Today we got to sleep in just a bit, and have more leisurely departure as we packed up and prepared to travel down the Jordan Valley to the Jordan River and the site of Jesus’s baptism.  But before that we had the great pleasure of being invited to come to St. Andrew’s Church, Tiberias, a Church of Scotland church and ministry led by the Rev. Kate MacDonald.  She invited us to not only come to their 10 am Sunday service but to lead it and to preach at it.  So, I presided, and the Very Rev. Paul Kennington, my co-leader, preached and played the piano!  We expanded their congregation by about 400% and we were all pleased.  It was another beautiful sunny day here as well.   After the service we traveled through the valley to the baptismal site, where, as is so often the case here, we found a huge crowd, and were informed that the Armenian Patriarch of Jerusalem was present, and of course so many Armenian faithful as well.  Also, the Jordan River itself is at record levels right now due to recent rains, which is actually a huge blessing.  The Sea of Galilee, the Jordan, the Dead Sea all need it.  In my 10 years of coming here, this is the highest levels I have ever experienced.   So, there was one stairwell down to the water, and of course, the Patriarch got to stand there!  Ghassan, our fabulous guide, did figure out how to get some water from the Jordan for us all and we did get to sing, and renew our baptismal vows.   I am so glad that a group of former parishioners from St. James’, Austin have come along on this trip.   Here they are!

Jordan 20202

There is something always interesting about making this stop.   And then, the Patriarch decided it was time to leave, and a man with a camera spotted me and my purple shirt, and asked if I was Church of England.  After I answered essentially, but the Episcopal part in the US, he said “I am your photographer!”  He went on to explain he takes the pictures for the Church of England here, and often the Episcopal Church too.  He had most recently taken the pictures of Prince Charles as he was here just this past week.  And suddenly the Patriarch was walking by, and I was waved over by him, and we got our photo op.  Turns out he lived in the US in Houston, and other places.  We had a good talk and he was most gracious when I invited him into a selfie!

Aremenian Patriarch 2020

The Armenian Patriarch of Jerusalem is His Beatitude Archbishop Nourhan Manougian.  You can see other pictures of him  and read it about him here

We left the Jordan and traveled to the ancient town of Jericho, for a great lunch, and a tour of the town, including the Sycamore Tree (not the original of course) of Zacchaeus fame,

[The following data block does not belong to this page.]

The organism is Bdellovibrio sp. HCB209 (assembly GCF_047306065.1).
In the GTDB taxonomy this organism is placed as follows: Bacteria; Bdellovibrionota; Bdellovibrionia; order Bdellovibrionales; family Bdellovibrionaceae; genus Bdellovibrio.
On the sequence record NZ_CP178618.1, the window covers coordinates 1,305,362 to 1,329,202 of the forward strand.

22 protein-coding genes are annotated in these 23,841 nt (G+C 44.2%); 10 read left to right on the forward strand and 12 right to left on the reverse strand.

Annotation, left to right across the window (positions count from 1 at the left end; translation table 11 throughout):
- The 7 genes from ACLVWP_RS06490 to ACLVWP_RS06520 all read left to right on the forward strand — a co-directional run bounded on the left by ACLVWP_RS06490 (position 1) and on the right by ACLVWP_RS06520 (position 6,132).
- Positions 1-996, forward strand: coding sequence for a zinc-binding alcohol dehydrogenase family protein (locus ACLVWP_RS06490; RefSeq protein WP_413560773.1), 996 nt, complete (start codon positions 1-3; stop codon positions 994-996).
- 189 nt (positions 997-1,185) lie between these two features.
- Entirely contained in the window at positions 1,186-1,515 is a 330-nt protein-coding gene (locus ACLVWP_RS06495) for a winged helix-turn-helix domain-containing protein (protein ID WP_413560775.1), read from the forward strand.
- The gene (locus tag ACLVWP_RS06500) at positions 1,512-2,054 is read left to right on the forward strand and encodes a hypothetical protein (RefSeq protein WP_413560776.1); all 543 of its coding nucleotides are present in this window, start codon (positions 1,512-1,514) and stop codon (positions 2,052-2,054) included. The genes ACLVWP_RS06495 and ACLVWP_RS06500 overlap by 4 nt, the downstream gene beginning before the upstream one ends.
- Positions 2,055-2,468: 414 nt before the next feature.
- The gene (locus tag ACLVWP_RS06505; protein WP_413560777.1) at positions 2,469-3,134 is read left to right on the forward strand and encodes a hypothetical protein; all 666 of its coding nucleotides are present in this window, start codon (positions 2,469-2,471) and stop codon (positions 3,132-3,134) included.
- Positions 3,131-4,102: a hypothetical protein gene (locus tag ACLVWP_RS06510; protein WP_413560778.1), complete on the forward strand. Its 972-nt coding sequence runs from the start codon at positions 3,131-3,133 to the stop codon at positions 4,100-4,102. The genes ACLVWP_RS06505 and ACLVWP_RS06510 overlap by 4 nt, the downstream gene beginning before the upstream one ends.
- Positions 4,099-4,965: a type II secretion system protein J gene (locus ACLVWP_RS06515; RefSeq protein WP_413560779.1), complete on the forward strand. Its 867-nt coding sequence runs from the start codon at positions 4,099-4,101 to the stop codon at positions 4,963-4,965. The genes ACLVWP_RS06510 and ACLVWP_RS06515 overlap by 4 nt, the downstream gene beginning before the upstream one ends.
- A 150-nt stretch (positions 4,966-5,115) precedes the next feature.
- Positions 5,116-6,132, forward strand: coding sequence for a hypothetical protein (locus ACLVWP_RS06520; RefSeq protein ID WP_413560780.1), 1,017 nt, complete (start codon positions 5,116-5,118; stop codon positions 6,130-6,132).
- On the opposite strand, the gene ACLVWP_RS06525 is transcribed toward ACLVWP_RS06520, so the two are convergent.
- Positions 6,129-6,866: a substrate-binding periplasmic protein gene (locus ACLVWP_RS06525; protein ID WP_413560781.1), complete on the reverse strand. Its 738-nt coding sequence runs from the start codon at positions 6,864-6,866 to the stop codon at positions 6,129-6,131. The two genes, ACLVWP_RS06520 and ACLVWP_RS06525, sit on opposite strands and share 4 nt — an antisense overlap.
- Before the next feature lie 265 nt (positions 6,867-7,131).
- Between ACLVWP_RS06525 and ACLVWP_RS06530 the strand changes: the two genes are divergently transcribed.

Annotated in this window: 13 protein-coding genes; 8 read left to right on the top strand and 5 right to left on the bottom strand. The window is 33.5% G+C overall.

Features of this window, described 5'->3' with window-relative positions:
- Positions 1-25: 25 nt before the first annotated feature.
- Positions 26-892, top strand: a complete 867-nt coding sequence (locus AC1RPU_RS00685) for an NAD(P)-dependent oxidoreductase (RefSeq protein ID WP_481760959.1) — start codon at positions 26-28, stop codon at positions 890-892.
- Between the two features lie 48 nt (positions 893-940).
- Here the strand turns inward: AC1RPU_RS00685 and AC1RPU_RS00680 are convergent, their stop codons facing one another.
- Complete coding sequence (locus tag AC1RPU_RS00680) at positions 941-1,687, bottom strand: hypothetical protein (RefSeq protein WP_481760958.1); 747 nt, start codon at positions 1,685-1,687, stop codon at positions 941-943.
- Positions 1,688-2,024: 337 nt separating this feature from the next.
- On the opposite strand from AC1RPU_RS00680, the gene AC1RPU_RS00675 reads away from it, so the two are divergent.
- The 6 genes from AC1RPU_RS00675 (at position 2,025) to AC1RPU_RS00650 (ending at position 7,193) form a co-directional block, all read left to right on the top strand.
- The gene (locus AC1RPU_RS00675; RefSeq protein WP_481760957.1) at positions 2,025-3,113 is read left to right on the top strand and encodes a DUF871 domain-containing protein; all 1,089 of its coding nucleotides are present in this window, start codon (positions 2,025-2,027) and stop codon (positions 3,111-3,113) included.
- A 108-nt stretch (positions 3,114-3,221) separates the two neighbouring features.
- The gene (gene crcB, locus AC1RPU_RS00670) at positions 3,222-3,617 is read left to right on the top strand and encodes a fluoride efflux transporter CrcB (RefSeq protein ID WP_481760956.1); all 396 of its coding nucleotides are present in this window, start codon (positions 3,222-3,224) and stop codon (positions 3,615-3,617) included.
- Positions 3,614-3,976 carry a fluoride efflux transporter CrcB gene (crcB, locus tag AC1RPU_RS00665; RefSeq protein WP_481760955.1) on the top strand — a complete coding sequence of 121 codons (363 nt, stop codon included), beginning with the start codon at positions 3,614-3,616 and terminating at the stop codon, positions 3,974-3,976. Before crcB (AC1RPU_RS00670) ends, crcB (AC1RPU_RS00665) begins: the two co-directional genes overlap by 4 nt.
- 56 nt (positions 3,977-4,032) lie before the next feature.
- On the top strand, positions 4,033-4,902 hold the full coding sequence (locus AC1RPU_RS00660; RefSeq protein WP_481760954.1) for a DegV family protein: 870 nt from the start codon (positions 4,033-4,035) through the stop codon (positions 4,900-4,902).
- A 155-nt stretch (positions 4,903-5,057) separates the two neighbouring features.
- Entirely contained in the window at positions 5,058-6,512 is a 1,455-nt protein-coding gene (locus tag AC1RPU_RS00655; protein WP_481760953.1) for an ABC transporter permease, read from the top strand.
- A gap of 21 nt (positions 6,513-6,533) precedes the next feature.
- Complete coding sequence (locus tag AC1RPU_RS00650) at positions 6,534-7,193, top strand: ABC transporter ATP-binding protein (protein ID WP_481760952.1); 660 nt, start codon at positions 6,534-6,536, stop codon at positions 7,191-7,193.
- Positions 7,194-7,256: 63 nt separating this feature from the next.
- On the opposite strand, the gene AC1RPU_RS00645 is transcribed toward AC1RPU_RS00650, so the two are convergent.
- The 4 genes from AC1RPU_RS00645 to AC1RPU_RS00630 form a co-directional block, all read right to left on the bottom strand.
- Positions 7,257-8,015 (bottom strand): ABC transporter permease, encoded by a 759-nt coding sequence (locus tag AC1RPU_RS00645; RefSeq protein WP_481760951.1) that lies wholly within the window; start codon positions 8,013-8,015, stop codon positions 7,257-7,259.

and to meet some local people, and for many, to ride a camel!  I really didn’t have to prime the pump on the riding of the camel this year, but I rode it nonetheless.  Just about an annual experience now.  We left Jericho and traveled the long 2200 plus foot climb to Jerusalem and Bethlehem.  The gate we usually enter into Bethlehem, at the wall, was locked with no explanation, so we had to drive around, a common experience for many living here, which added some time, but we made it, and had a wonderful evening in Manger Square.

Monday Morning we started early and were the first persons at the Shepherd’s Field.  We moved into the cave there and prayed and sang.

From there we traveled to the Bethlehem Cooperative for a shopping respite.  Then to the Creche Orphanage which is always a deeply moving visit.  This one was no different.  What these nuns and teachers do in this place is nothing short of miraculous and is truly the work of Jesus.   We met the children, heard about their work, and then worshiped in their chapel.  We are always so welcomed here.

After this visit we moved to Bethlehem University, the only Christian University in the West Bank.  They have an excellent culinary arts department and they treated us to a great lunch, with students at each of our tables so we could learn more about them, about their lives, and about the education here. Again, I never miss putting this on my pilgrimages.  As I told this group this morning, the next few hours are almost always the best of this pilgrimage. After that lunch, we were hosted by a panel of five students and a Q and A.  At all these location, thanks to the generosity of our pilgrims we give donations to the work

Here is a picture of our table with our student guest Teli, a Christian from Bethlehem majoring in English and Translation. She was delightful

Beth U 20204

And then a group picture at the University

Beth U 20203

We left the University and visited the Church of the Nativity and the birthplace of Jesus, and then explored the “catacombs” and study of St. Jerome.  It was a full and rich day.

Blessings to all,